The best books to help you understand why World War I changed everything forever

Stephen Kelly Author Of The Language of the Dead
By Stephen Kelly

Who am I?

I’m a former newspaper guy who always wanted to write novels and finally took a serious crack at fiction a few years before I retired from journalism. I’m also a World War II buff, a fact that stems from my having grown up around veterans of the war — fathers, uncles, grandfathers — who told me their stories. As a novelist writing about World War II, I realized I couldn’t fully understand that war until I understood the one that preceded it, hence my focus on books related to the earlier conflict.

I wrote...

The Language of the Dead

By Stephen Kelly,

Book cover of The Language of the Dead

What is my book about?

In the summer of 1940, Inspector Thomas Lamb must solve the murder of a farmhand who some believe practiced witchcraft, as German bombers arrive daily hoping to bludgeon Britain into submission. Lamb is a veteran of World War I, an experience that has left him psychologically and emotionally vulnerable to the coming of the second war, which is really a continuation of the first; he knows the suffering that awaits him, his wife, his young daughter, and his country. All the same, he must “soldier” on and find the killer.

Shepherd is reader supported. When you buy books, we may earn an affiliate commission

The books I picked & why

The Guns of August

By Barbara W. Tuchman,

Book cover of The Guns of August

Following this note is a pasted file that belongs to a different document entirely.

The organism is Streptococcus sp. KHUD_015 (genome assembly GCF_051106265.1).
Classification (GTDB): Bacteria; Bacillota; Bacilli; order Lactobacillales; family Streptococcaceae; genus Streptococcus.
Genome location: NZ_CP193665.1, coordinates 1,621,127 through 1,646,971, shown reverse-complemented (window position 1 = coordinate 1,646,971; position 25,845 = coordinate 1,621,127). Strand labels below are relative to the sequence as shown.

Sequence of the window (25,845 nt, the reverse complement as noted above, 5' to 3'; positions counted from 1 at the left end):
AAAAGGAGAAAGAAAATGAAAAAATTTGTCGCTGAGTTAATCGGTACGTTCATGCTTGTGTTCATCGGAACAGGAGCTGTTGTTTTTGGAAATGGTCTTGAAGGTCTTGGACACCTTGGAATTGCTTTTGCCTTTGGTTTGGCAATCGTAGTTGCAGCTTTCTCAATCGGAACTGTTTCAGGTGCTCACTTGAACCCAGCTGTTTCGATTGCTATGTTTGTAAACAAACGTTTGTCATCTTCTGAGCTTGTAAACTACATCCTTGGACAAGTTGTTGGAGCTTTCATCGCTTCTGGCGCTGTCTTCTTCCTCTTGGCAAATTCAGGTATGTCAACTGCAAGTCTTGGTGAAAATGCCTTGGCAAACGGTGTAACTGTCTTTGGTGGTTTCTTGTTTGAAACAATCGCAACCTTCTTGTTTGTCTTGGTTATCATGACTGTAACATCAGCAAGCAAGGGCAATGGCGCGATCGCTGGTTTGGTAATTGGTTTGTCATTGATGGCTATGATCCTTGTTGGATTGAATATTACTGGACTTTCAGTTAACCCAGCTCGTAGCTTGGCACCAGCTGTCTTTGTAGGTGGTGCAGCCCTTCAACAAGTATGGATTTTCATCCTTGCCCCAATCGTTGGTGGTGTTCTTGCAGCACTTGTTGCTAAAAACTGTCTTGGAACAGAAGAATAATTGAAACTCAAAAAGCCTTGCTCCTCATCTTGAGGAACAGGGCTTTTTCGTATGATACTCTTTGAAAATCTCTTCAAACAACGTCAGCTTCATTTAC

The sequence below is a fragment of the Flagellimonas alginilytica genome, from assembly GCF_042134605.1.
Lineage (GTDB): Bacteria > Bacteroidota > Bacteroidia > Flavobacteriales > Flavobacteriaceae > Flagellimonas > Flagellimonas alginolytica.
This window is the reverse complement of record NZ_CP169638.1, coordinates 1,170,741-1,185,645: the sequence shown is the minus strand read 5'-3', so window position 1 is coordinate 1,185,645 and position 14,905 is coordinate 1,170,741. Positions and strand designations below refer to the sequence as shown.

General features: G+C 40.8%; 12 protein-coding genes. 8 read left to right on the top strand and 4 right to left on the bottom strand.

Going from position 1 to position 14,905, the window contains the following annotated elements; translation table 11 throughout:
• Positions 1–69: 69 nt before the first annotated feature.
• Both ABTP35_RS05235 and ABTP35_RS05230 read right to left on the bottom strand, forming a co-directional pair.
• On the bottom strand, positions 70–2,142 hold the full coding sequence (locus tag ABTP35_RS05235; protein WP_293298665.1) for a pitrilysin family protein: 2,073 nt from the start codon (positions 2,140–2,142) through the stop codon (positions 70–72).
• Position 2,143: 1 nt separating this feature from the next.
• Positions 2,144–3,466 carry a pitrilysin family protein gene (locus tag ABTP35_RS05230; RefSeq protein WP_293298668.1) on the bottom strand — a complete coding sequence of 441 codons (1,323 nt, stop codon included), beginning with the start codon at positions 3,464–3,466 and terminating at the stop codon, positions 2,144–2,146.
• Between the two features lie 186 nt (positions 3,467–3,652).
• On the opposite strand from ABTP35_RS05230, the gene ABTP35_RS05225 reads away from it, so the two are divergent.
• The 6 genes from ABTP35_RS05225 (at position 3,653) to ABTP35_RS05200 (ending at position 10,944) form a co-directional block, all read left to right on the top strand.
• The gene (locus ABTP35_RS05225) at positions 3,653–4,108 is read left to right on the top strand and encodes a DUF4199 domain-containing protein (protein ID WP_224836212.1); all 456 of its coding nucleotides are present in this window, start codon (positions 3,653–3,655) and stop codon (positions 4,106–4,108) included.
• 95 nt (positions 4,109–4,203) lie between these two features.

Why did I love this book?

The Great War was preceded by one hundred years of relative peace in Europe, during which other events, especially the industrial revolution and the waning of continental empires, were setting the stage for the shattering of that peace and the end of the world in which it existed.

The war began during the twilight of an age in which men had come to believe that technology and “progress” might be harnessed to a perfect life. The war took a sledgehammer to that notion as it did so many other cherished ideas and beliefs.

Tuchman delivers a fascinating examination of the political, cultural, and financial causes of the war. Her book’s unique strength, though, lies in her intimate and unvarnished portraits of the leaders of those dying empires — vain, deluded, stupid, fatuous, paranoid, and greedy — who, faced with a changing world and a threat to their continued power, pushed Europe into a suicidal war of mass carnage.

By Barbara W. Tuchman,

Why should I read it?

5 authors picked The Guns of August as one of their favorite books, and they share why you should read it.

What is this book about?

PULITZER PRIZE WINNER • “A brilliant piece of military history which proves up to the hilt the force of Winston Churchill’s statement that the first month of World War I was ‘a drama never surpassed.’”—Newsweek
Selected by the Modern Library as one of the 100 best nonfiction books of all time

In this landmark account, renowned historian Barbara W. Tuchman re-creates the first month of World War I: thirty days in the summer of 1914 that determined the course of the conflict, the century, and ultimately our present world. Beginning with the funeral of Edward VII, Tuchman traces each step…

All Quiet on the Western Front

By Erich Maria Remarque, Arthur Wesley Wheen (translator),

Book cover of All Quiet on the Western Front

Why did I love this book?

In spare prose, Remarque delivers a portrait of a young German, Paul Baumer, who is dehumanized by modern mechanized combat; not only is Baumer changed forever by the death and carnage he is forced to endure but by the way in which that experience profoundly alienates him from “home” and “self” — family, culture, memory.